Pfizer’s shareholders would own 56% of the merged company. Effectively, Pfizer is renouncing its U.S. citizenship and changing its corporate address to a tax haven to dodge U.S. taxes. The Wall Street Journal reported on the irony of the smaller company officially acquiring Pfizer, noting that “However the deal is technically structured, the much larger Pfizer will effectively be buying the Dublin-based Allergan and assuming a lower offshore tax jurisdiction.”

Despite changing its official incorporation address across the Atlantic Ocean, little will change for Pfizer. The corporation’s headquarters will remain in New York City and current Pfizer CEO Ian Read will remain CEO of the combined company, according to Reuters.

Pfizer’s action shows our tax system is rigged with tax loopholes and tax breaks benefiting the wealthiest corporations in America. Pfizer is already one of America’s worst corporate tax dodgers, manipulating the system to avoid its responsibilities. This merger is an attempt to make permanent its massive tax avoidance strategies.

Consider these facts about Pfizer that have been reported in various news sources, and/or in a report by Americans for Tax Fairness.

  • Pfizer has dramatically overstated its corporate tax rate, a key rationale Pfizer is giving for its latest attempt at a corporate inversion. The company reported to the Securities and Exchange Commission (SEC) that its worldwide effective tax rate was 25.5% in 2014. But it was just 7.5%, according to ATF’s report and The Wall Street Journal. Pfizer averaged just a 6.4% effective tax rate between 2010 and 2014 compared with the 24% average it reported to the SEC. The reason for the discrepancy is that Pfizer’s numbers include very large provisions (reserves) for U.S. tax that will never actually be paid, unless Pfizer elects unilaterally in the future to incur the tax bill, which seems remote. A large tax loophole known as deferral lets U.S. firms avoid paying taxes on any offshore profits until they are repatriated, which often never occurs.
  • Pfizer had more than $140 billion in profits parked offshore at the end of 2014, on which it has paid ZERO U.S. income taxes, according to ATF and The New York Times. It is quite likely that a lot – if not most – of that money is in 10 tax havens where Pfizer has 151 subsidiaries. Moreover, Pfizer should be able to avoid paying the U.S. taxes it owes on these offshore profits because it structured the merger to be a “non-inversion” where Pfizer’s original shareholders own 56% of the new company. The Treasury Department and the IRS issued a rule in September 2014 that prohibited such tax avoidance under an inversion (defined as shareholders of the U.S. company owning 60% or more of the merged businesses). Since this is no longer an inversion and Pfizer’s shareholders in the new company are less than 60%, the merged company would seem to have tax-free access to the $140 billion of offshore profits.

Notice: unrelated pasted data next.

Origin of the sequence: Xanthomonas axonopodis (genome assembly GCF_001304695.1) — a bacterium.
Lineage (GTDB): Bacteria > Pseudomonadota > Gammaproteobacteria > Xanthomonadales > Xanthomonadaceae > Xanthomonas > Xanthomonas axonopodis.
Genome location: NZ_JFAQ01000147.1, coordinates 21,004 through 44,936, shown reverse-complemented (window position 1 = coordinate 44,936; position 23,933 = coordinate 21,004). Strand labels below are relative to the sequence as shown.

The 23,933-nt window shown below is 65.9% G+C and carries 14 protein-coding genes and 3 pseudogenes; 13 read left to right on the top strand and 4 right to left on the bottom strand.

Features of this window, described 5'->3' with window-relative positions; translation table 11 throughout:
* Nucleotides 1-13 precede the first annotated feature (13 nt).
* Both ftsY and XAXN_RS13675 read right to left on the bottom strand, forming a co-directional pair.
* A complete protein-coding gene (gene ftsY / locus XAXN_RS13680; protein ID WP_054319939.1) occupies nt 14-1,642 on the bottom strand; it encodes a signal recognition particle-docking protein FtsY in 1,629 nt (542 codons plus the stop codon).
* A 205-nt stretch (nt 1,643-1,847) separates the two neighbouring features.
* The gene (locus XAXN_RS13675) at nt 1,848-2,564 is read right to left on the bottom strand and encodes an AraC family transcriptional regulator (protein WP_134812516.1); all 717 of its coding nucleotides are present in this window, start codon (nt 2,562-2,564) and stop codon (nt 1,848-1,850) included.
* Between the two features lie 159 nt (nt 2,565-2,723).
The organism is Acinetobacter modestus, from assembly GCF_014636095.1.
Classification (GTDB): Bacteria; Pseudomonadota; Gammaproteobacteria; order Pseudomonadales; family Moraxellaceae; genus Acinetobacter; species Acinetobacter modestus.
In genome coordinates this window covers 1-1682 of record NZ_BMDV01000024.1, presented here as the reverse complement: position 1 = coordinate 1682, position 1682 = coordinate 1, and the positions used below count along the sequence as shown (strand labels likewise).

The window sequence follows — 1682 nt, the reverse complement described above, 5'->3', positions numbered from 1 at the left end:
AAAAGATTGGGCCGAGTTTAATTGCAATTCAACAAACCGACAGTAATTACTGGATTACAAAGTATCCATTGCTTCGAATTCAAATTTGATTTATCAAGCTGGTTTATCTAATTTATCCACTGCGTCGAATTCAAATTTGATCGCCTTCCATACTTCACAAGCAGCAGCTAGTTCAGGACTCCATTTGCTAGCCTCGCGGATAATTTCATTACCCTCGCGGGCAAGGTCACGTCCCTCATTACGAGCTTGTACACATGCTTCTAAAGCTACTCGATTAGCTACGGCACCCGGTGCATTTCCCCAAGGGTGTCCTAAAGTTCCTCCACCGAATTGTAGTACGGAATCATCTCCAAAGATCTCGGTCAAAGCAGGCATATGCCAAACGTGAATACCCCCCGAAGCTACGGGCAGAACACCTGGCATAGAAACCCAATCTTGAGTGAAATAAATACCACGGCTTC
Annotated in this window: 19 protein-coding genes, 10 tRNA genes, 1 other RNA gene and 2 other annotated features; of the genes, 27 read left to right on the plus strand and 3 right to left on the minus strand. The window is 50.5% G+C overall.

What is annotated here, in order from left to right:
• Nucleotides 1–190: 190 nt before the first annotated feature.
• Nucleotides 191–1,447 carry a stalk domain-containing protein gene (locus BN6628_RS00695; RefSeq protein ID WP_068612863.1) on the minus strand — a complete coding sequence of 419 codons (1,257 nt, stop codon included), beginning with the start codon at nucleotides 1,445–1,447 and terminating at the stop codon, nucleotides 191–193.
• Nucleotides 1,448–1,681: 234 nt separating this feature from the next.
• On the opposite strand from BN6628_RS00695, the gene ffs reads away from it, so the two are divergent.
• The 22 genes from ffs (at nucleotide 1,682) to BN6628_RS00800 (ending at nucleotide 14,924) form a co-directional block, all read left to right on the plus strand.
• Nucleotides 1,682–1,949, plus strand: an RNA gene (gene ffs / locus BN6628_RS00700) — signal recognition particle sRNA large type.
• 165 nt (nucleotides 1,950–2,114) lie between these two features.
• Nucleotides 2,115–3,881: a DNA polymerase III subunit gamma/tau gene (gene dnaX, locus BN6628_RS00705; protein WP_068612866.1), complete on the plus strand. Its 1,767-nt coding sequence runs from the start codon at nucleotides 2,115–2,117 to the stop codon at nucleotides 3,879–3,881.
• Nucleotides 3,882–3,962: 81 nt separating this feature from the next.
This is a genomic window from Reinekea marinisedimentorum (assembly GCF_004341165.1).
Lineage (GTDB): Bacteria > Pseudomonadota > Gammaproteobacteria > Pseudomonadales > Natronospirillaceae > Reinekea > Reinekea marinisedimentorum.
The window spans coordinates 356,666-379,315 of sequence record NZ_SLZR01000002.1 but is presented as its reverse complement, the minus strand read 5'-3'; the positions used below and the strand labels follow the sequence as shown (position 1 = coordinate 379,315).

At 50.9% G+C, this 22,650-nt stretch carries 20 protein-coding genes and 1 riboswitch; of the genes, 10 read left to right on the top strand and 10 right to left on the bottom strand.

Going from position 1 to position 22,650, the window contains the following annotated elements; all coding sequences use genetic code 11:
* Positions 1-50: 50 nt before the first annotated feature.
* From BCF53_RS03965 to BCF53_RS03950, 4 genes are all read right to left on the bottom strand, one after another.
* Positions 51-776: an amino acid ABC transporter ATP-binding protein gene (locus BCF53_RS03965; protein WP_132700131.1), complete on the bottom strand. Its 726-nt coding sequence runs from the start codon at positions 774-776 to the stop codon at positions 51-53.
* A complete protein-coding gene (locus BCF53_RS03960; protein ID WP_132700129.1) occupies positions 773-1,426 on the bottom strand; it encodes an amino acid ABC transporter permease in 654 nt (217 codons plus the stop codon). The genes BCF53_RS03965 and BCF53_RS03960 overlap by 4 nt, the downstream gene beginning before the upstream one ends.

• Pfizer appears to be involved in a massive shell game shifting profits to these tax havens to dodge paying what it owes at home. Pfizer reported to the SEC that it lost $16 billion here from 2010 through 2014 while earning $78 billion offshore. That’s a loss of $3 billion per year, on average, in America over the last five years, but earnings of $15 billion per year offshore, on average. Yet, Pfizer had 40% of its sales and 50% of its assets in the U.S. in 2014. Clearly, a major tax dodge using tax havens is occurring.